from the conclusion of the hearing.
    (ii) If a hearing was not requested and approved, the panel will 
issue a written decision within 60 calendar days from the preliminary 
administrative conference.
    (2) Form and content. The panel will issue a reasoned decision that 
includes findings of fact and conclusions of law that will set forth 
the reasons for the decision, with citations to the record or testimony 
taken during the hearing under this section which support the panel's 
disposition of a decision. The majority decision of the panel will be 
in writing, signed by each member of the panel in agreement with the 
decision. A dissenting member of the panel may issue a separate written 
dissent that will set forth the reasons for the dissent.
    (3) Finality of decision. A decision of the majority of the panel 
will constitute a final decision, binding on all parties, but will not 
be binding precedent for any future arbitration hearings or FEMA 
administrative decisions. Final decisions are not subject to further 
administrative review. Final decisions are not subject to judicial 
review, except as permitted by 9 U.S.C. 10.

[[Page 49963]]

    (4) Delivery of decision. The panel will deliver its decision via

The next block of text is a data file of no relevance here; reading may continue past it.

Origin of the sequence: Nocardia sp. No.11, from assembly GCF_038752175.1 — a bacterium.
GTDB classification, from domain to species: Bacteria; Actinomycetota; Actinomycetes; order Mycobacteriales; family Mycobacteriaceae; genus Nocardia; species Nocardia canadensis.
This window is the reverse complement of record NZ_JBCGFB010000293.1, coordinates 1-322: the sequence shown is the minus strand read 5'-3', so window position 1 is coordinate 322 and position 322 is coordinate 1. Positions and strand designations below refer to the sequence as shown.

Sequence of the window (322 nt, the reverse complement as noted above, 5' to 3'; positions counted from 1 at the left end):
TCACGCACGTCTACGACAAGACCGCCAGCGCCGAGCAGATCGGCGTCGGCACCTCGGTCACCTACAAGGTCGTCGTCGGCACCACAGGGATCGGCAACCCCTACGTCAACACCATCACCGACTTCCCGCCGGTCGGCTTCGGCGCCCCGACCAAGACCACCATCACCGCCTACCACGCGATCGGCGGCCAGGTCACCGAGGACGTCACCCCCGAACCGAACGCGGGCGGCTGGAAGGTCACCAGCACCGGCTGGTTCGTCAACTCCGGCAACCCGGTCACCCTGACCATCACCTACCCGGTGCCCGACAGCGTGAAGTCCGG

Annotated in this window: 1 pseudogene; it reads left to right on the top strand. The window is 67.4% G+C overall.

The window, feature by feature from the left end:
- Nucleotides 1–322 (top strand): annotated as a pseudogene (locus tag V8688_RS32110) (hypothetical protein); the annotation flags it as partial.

simultaneous electronic submission to each party or its authorized 
representative.
    (q) Costs--(1) Fees. FEMA will pay all fees associated with the 
independent review panel, including arbitrator compensation, and the 
arbitration facility costs.
    (2) Expenses. Expenses for each party will be paid by the party who 
incurred the expense.
    (r) Frivolous requests. If, upon notification by FEMA, or on its 
own initiative the panel determines the applicant's Request for 
Arbitration to be frivolous, the panel will deny the Request for 
Arbitration and direct the applicant to reimburse FEMA for reasonable 
costs FEMA incurred, including fees and expenses.
    (s) Deadline. FEMA cannot consider an applicant's request for 
review by a panel under this section if the request is made after 
December 31, 2015. However, pursuant to this rule, FEMA will continue 
to process and finalize any proper request made on or before December 
31, 2015.

    Dated: August 8, 2013.
W. Craig Fugate,
Administrator, Federal Emergency Management Agency.
[FR Doc. 2013-19887 Filed 8-15-13; 8:45 am]
BILLING CODE 9111-23-P